NOT A GENUINE BLACK MAN Extends at The Marsh San Francisco

The production will run May 18 – June 22, 2024.

By: May. 13, 2024
NOT A GENUINE BLACK MAN Extends at The Marsh San Francisco
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The Marsh San Francisco will add four additional performances of the limited return engagement of Brian Copeland’s Not a Genuine Black Man, which premiered at The Marsh San Francisco in 2004 and went on to become the longest-running solo show in San Francisco theater history. This funny, honest, and harrowing piece by award-winning actor, playwright, and talk show host Copeland recounts the struggles he faced growing up in what was declared one of the most racist suburbs in America. The Mercury News recently highlighted the show’s continued relevance, noting, “it’s a perfect time to get acquainted with a classic,” while The Daily Californian said the historic solo show has “attracted theatergoers of diverse backgrounds, resonating with people across the board in a way that is even truer now than when the show debuted.” This hit one-man show is now in development with television and film producer Rob Reiner, who told the Los Angeles Times that Not a Genuine Black Man is the “rarest combination of powerful emotion, great humor and social insight – a truly great one-man show.”

Not a Genuine Black Man, written and performed by Brian Copeland, developed by Brian Copeland and David Ford, and directed by David Ford, will be presented 3:00pm Saturdays, May 18 – June 22, 2024 at The Marsh San Francisco, 1062 Valencia St., San Francisco. For tickets ($25-$35 sliding scale, $50 and $100 reserved) or more information, the public may visit   
“In the current political climate, empathy seems to be a lost commodity,” said Copeland. “By showing people the world through the eyes of a bullied and lonely little African American boy, I hope they will develop compassion for the demonized ‘other.’”  
“There is a reason that Not a Genuine Black Man is San Francisco’s longest running solo show,” added The Marsh Founder and Artistic/Executive Director Stephanie Weisman. “So many can relate to Brian’s tale of what one’s identity means to them and who defines you.”  
In 1972 The National Committee Against Discrimination in Housing called San Leandro a “racist bastion of white supremacy,” becoming the subject of features on CBS News and Newsweek among other national outlets. As the U.S. Commission on Civil Rights conducted hearings, Copeland’s family moved to town – where they faced astonishing and humiliating harassment and isolation. A critically acclaimed exploration of race, identity, and empathy, Not a Genuine Black Man offers a unique blend of laughter, tears, and social commentary. The San Francisco Chronicle described the show as “relentlessly introspective and disarmingly honest, Copeland takes apart the false notion that black masculinity is some monolithic concept, in a way that has continued, unfortunately, to be relevant long after the show’s 2004 premiere.” During a previous run, Theatrius declared “Copeland tells stories like a master. The tenderness and intimacy of Copeland’s storytelling gives way to a rigorous examination of the complexities of Black identity and masculinity.”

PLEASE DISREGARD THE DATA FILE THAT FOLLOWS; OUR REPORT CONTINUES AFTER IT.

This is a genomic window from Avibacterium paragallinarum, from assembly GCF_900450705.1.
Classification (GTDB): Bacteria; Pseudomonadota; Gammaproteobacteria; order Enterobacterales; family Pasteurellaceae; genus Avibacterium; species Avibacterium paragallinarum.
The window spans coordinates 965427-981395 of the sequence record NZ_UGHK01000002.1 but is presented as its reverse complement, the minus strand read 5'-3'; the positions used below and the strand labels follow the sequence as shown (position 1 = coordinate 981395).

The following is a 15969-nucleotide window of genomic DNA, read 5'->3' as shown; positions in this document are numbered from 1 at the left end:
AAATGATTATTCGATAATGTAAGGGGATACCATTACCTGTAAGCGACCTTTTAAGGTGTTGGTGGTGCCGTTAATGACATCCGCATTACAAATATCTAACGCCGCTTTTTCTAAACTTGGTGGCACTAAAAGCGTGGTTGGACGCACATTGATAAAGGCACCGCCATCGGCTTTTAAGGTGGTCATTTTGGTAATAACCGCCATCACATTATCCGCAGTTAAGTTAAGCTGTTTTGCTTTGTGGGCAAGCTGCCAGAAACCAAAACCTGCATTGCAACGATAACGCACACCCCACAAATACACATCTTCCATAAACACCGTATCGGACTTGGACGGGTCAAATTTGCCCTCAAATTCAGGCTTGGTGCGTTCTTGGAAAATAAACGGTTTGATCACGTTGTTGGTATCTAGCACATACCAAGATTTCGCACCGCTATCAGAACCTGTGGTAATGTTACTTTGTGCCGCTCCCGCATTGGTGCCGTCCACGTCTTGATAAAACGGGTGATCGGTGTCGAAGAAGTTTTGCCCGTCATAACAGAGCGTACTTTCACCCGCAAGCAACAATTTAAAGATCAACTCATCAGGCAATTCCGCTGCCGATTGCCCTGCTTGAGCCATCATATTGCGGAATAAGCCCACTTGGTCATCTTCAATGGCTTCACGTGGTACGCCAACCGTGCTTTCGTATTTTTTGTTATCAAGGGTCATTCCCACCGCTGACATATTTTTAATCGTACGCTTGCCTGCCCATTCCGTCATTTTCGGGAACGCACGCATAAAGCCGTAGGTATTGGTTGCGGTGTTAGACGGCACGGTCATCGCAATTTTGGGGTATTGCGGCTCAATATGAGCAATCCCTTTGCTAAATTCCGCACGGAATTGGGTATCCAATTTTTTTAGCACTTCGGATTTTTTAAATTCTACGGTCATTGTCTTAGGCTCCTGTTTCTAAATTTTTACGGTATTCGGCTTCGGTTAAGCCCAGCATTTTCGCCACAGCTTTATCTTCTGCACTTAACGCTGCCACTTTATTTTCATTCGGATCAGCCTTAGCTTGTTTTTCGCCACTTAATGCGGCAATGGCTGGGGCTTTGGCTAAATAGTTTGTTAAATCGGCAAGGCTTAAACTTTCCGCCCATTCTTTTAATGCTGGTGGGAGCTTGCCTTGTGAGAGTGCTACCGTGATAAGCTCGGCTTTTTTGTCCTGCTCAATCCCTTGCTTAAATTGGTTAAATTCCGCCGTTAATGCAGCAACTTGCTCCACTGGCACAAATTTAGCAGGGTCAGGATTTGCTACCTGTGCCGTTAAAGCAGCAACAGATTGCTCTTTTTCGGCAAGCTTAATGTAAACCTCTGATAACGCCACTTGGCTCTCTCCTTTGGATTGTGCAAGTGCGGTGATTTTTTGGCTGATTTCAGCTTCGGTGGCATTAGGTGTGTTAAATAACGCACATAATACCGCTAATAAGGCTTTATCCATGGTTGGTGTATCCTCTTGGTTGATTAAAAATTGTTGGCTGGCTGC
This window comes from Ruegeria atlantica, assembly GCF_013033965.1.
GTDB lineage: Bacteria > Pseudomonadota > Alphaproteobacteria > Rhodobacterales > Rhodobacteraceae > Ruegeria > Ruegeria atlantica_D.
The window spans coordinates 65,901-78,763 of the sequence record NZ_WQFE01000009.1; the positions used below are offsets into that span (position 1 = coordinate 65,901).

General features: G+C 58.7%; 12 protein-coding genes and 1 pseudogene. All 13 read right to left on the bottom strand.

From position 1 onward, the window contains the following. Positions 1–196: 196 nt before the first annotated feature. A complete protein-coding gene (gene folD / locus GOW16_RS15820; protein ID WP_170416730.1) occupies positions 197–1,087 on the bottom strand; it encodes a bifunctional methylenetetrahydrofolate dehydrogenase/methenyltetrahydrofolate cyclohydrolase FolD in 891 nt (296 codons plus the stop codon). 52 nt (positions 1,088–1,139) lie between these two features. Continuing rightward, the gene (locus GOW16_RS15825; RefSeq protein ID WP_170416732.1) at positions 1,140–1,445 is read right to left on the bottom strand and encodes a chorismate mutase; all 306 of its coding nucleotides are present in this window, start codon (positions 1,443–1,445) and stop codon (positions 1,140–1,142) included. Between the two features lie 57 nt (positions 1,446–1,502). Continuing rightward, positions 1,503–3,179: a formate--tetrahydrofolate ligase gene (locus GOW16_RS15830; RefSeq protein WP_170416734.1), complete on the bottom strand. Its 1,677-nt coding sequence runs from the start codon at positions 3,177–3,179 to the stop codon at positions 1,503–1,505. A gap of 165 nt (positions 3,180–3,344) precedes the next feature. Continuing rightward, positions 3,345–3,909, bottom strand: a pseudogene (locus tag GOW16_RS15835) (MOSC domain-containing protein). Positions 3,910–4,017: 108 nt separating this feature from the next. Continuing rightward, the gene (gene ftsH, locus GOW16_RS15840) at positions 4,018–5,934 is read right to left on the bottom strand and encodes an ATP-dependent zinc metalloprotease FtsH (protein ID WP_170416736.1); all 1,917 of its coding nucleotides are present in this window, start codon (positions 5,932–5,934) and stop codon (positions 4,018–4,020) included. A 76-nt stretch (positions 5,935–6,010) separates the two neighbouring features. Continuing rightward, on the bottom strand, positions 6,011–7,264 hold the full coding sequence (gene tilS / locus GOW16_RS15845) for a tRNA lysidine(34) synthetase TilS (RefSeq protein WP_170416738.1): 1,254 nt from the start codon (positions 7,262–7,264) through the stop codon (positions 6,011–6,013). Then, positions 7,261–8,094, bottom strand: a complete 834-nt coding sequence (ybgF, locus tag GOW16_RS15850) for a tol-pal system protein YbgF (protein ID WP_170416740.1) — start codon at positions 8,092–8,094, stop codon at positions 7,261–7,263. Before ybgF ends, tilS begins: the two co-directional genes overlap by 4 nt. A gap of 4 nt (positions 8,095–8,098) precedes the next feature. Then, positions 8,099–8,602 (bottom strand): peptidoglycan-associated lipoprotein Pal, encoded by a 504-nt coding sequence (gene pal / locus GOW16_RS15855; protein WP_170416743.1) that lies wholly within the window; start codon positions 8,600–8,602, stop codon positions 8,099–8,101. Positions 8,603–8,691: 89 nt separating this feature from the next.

Not a Genuine Black Man is the longest running solo play in San Francisco theatrical history. The San Francisco Chronicle hailed Copeland’s work “a beautiful mix of wry humor and heartbreak, indignation and inspiration, a singular story of extreme isolation that speaks to anyone who's ever felt out of place.” The show has enjoyed successful runs in Los Angeles and Off-Broadway and was adapted into a bestselling book, which has been listed as required reading at high schools and colleges throughout the nation. It was also chosen as part of Santa Clara County’s “Silicon Valley Reads,” an annual community program that selects books focused on a contemporary theme to engage the public in reading, thinking, and discussing current topics in the community.  


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